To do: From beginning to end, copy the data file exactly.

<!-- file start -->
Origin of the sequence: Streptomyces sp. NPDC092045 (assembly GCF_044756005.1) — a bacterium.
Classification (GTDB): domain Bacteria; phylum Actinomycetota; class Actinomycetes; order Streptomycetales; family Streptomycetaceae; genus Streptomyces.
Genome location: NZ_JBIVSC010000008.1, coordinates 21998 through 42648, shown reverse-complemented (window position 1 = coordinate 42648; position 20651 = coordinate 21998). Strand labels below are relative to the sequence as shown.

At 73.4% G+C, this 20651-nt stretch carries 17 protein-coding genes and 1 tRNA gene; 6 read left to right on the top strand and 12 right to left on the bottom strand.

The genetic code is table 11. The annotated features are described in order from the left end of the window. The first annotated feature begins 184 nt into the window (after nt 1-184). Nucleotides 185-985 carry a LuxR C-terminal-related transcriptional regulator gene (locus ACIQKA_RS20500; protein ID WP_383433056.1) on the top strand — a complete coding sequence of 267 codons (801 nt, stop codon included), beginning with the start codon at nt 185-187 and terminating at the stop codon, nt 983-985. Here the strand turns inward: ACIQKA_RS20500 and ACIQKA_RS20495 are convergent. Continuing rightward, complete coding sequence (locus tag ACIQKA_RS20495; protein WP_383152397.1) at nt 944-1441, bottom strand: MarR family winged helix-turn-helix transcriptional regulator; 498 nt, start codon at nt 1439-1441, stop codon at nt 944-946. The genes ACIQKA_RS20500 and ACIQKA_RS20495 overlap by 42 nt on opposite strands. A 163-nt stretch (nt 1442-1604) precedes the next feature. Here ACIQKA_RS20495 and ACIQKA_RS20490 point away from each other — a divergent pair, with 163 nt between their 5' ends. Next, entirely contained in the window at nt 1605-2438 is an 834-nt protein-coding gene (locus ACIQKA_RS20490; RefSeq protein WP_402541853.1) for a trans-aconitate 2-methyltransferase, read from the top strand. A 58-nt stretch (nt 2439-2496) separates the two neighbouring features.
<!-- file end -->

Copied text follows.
Origin of the sequence: Streptomyces sp. NPDC092045 (assembly GCF_044756005.1) — a bacterium.
Classification (GTDB): domain Bacteria; phylum Actinomycetota; class Actinomycetes; order Streptomycetales; family Streptomycetaceae; genus Streptomyces.
Genome location: NZ_JBIVSC010000008.1, coordinates 21998 through 42648, shown reverse-complemented (window position 1 = coordinate 42648; position 20651 = coordinate 21998). Strand labels below are relative to the sequence as shown.

At 73.4% G+C, this 20651-nt stretch carries 17 protein-coding genes and 1 tRNA gene; 6 read left to right on the top strand and 12 right to left on the bottom strand.

The genetic code is table 11. The annotated features are described in order from the left end of the window. The first annotated feature begins 184 nt into the window (after nt 1-184). Nucleotides 185-985 carry a LuxR C-terminal-related transcriptional regulator gene (locus ACIQKA_RS20500; protein ID WP_383433056.1) on the top strand — a complete coding sequence of 267 codons (801 nt, stop codon included), beginning with the start codon at nt 185-187 and terminating at the stop codon, nt 983-985. Here the strand turns inward: ACIQKA_RS20500 and ACIQKA_RS20495 are convergent. Continuing rightward, complete coding sequence (locus tag ACIQKA_RS20495; protein WP_383152397.1) at nt 944-1441, bottom strand: MarR family winged helix-turn-helix transcriptional regulator; 498 nt, start codon at nt 1439-1441, stop codon at nt 944-946. The genes ACIQKA_RS20500 and ACIQKA_RS20495 overlap by 42 nt on opposite strands. A 163-nt stretch (nt 1442-1604) precedes the next feature. Here ACIQKA_RS20495 and ACIQKA_RS20490 point away from each other — a divergent pair, with 163 nt between their 5' ends. Next, entirely contained in the window at nt 1605-2438 is an 834-nt protein-coding gene (locus ACIQKA_RS20490; RefSeq protein WP_402541853.1) for a trans-aconitate 2-methyltransferase, read from the top strand. A 58-nt stretch (nt 2439-2496) separates the two neighbouring features.